The Kool-Aid Doesn't Have to Taste Bad

By Lieutenant Albert J. Perry, U.S. Navy

When Directions Don’t Make Sense

Let’s start by looking at a recent conversation I had with my sailors, auxiliary mechanics on board a submarine:

“All right guys, listen up. You all heard about the critique yesterday with the radioman who messed up the air charge.”

“Yeah. How could you not know that you have to open the supply valve?”

“Well, there are two reasons: He wasn’t very proficient, and the supervisors didn’t conduct a thorough enough brief.”

“But he’s qualified to do it, right?”

“Well . . . yes, but we didn’t verify how long it had been or how comfortable he was with the written procedure.”

“It’s just one valve, and he did the qual process. He should know already.”

“Yeah, that’s true. Anyway, as a corrective action from the critique, I need all of you to conduct training with your duty sections—especially the wire rates—on the daily evolutions that off-going personnel perform. Then I need you to monitor them all to make sure they’re doing it right.”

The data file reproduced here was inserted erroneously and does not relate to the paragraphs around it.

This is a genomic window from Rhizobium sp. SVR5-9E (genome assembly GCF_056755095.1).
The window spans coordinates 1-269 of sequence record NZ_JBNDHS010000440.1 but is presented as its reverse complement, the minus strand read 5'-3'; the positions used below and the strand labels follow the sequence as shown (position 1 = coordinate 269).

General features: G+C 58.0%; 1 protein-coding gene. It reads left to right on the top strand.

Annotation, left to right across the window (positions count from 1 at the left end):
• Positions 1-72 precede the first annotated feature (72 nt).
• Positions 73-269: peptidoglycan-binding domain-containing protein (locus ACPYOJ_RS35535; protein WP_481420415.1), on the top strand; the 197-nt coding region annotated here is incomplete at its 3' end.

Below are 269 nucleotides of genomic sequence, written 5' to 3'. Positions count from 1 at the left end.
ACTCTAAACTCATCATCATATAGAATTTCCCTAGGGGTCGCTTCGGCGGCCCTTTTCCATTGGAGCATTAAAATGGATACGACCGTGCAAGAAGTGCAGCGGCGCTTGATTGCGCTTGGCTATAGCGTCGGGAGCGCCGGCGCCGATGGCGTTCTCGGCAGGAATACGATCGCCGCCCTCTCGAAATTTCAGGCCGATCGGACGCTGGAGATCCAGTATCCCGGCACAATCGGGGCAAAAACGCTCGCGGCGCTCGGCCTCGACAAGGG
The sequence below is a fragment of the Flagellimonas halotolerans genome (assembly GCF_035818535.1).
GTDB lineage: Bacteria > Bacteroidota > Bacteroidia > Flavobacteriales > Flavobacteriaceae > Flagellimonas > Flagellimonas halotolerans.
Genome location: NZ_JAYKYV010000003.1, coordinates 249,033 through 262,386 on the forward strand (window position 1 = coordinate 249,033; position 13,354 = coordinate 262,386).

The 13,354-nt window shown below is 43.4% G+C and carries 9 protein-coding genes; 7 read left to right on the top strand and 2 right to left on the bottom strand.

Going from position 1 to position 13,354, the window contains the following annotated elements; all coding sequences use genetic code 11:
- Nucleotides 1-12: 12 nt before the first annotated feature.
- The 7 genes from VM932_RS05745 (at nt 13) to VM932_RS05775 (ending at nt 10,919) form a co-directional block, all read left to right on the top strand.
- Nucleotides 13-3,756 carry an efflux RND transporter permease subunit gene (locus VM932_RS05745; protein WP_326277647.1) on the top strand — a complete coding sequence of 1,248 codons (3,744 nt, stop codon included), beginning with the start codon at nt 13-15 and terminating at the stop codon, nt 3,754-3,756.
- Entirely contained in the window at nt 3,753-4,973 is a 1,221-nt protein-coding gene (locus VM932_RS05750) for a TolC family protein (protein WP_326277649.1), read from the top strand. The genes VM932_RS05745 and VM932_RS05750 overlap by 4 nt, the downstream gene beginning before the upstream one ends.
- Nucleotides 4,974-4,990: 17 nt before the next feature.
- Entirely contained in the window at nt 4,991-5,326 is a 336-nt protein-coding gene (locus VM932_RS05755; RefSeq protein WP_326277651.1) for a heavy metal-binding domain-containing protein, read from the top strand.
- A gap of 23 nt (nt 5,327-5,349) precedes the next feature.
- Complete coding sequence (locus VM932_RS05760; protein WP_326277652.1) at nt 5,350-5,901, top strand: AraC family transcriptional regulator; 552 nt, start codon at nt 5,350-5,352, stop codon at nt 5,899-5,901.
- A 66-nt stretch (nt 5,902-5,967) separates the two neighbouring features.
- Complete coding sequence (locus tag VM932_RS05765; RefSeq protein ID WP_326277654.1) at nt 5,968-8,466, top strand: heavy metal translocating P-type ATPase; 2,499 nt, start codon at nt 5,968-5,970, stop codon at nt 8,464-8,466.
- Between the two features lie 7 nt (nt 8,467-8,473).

“But we already did that once.”

“When was that?”

“When they first qualified. We made sure they knew what to do. This guy was just an idiot.”

“Okay, but you’re the experts, so get that training done and we’ll know we’re all better off.”

“Man, we didn’t do anything wrong and we have to do the extra work? Thanks a lot.”

There it was: The logical corrective action directed from on high ultimately created more seemingly unnecessary work for a group of sailors who did nothing personally to warrant it. From the point of view of a division trying to accomplish its tasks, the junior officer must smooth things out and communicate between the sailors in the trenches (or in this case, the bilges) and the people who evaluate the big picture and set conditions to work (the chain of command). Nobody I know joined the Navy to clean during field day, wait in line to get a tag-out approved, or wear a giant face shield to use a vacuum cleaner. They wanted to be part of a team, accomplish an awesome mission, see the world, and support themselves and their families while doing so.